Students will distinguish between acceptance and tolerance and learn to respect the right people have to make the choices they wish as long as those choices are within the bounds of the law.
Have your students read the Backgrounder on Same-Sex Marriage in the Law Connection.
Promoting tolerance as an appropriate behaviour is an important educational objective. Students should be guided to form opinions that are pro-social and compliant with the law. A suggested outline of an introductory class discussion follows.
The debate about whether or not the law ought to recognize same-sex marriages raises some interesting questions that senior high school students should be considering as they form their own opinions on this and other essentially moral/legal dilemmas. Some of these questions may also be within the means of younger students to deal with in relation to other issues that may confront them.
What we have at the foundation of the debate about same-sex marriage is the intersection of colliding moral values. On the one hand people argue that the purpose of marriage in our society is essentially to procreate and provide a suitable home environment for the rearing of children who will become productive and happy members of society. Others argue that marriage is the union of two people who love one another and want to secure a safe and satisfying partnership in which to live their private lives. In our society the best way to do that is to live within the established legal framework that guarantees equal and fair treatment from the law and by those who have the authority to make decisions relating to our lives. Marriage brings with it a number of rights and social benefits that unmarried people do not currently enjoy. Same-sex partners are asking the courts and the government to grant them the right to share in those benefits.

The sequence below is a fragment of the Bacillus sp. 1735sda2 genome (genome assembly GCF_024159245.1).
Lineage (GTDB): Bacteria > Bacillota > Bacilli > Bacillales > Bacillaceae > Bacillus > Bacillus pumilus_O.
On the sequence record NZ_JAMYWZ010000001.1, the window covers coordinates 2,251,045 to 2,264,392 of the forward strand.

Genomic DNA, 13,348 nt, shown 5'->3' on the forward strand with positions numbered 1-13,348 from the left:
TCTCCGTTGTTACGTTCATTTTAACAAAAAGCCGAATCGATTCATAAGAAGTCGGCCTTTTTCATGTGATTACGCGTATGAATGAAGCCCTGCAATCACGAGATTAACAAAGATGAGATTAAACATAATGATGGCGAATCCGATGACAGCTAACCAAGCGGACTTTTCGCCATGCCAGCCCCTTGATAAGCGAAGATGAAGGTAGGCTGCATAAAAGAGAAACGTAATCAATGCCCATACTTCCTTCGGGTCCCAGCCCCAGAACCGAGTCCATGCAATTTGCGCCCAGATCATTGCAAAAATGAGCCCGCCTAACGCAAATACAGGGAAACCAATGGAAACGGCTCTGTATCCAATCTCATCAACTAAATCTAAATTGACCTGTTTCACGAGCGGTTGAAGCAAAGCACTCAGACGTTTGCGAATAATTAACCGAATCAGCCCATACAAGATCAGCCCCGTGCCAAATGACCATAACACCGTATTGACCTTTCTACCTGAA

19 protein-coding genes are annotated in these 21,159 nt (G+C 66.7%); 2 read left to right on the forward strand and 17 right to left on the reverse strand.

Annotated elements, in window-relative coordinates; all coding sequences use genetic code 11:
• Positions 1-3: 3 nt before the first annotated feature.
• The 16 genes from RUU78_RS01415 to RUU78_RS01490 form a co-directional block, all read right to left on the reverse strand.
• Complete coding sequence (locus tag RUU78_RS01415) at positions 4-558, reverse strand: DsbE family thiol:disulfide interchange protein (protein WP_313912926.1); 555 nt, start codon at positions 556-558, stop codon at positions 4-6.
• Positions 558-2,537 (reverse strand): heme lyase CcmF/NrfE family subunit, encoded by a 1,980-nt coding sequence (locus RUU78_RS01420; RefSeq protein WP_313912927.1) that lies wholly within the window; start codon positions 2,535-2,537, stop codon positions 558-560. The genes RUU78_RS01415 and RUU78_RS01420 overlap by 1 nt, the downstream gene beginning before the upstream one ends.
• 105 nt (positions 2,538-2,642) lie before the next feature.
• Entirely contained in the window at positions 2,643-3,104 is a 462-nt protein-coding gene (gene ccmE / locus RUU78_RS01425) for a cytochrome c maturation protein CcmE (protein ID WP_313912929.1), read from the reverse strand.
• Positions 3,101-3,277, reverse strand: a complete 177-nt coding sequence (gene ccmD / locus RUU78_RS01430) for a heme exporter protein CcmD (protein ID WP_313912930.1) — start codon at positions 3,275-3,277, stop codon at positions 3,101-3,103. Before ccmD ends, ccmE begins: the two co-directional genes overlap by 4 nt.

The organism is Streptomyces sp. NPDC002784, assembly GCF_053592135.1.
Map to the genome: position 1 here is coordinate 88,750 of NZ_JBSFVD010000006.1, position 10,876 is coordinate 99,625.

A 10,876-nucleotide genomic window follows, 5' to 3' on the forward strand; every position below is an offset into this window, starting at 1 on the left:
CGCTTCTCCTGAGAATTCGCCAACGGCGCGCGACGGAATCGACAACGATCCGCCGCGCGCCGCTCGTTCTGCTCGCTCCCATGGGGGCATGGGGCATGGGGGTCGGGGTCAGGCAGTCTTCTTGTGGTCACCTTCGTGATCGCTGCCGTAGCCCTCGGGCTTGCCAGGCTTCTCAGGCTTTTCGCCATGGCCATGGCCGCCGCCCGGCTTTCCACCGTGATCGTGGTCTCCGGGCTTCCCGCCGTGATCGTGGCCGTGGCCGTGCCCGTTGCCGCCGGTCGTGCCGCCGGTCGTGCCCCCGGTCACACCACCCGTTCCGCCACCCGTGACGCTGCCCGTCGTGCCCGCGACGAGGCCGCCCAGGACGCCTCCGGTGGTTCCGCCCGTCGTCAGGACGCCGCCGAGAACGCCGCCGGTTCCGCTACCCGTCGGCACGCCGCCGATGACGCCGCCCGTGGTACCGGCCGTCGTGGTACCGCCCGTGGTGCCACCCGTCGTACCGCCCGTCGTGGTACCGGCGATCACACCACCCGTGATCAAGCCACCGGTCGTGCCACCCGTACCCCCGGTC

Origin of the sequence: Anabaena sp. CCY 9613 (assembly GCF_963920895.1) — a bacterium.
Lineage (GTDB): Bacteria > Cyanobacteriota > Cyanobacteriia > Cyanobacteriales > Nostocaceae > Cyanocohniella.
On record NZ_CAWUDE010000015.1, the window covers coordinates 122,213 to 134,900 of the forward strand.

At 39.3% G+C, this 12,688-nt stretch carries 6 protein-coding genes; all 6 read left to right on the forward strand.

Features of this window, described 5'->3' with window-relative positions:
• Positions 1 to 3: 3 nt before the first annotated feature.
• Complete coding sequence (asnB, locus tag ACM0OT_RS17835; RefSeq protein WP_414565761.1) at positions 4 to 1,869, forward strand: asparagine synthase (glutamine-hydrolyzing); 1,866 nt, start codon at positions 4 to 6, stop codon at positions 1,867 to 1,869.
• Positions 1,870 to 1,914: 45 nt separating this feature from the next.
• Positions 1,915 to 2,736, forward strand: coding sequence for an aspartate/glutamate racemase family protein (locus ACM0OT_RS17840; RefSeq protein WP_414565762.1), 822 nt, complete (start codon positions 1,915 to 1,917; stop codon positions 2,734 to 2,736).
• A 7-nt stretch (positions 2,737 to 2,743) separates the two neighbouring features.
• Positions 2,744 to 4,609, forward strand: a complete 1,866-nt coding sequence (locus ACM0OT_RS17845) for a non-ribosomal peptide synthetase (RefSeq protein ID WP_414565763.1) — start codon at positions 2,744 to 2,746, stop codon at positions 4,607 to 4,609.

This presents a problem for some people and it is important to take apart the moral questions to understand where the law has a role to play. Moral values present difficulties because they vary between individuals. The law is constant and by its nature ought to apply equally to everyone. While laws often find their source in moral values – “Thou shalt not kill” becomes “It is unlawful to intentionally cause harm to another or cause their death,” – the first is a universal, some would say religious moral value, the second is a law governing the actions of individuals. Few of us would argue that this particular moral value should not also be set out in the law.
Sometimes the law has no inherent moral value at its base. “Drivers of vehicles must stop at red lights.” The law in this instance is designed merely to regulate and control traffic; it is important that everyone using the roads obey this law even though it has no intrinsic moral component. It is often important for us to learn to separate the law from the moral values that we espouse. We may hold a moral value that the law does not recognize and will not endorse or enforce, but also be willing to abide by laws that do not coincide with out moral beliefs. That does not mean that we must believe that the law is right, but that regardless of our personal feelings about the law we are obligated to obey it or be ready to accept the legalized consequence for refusal to comply.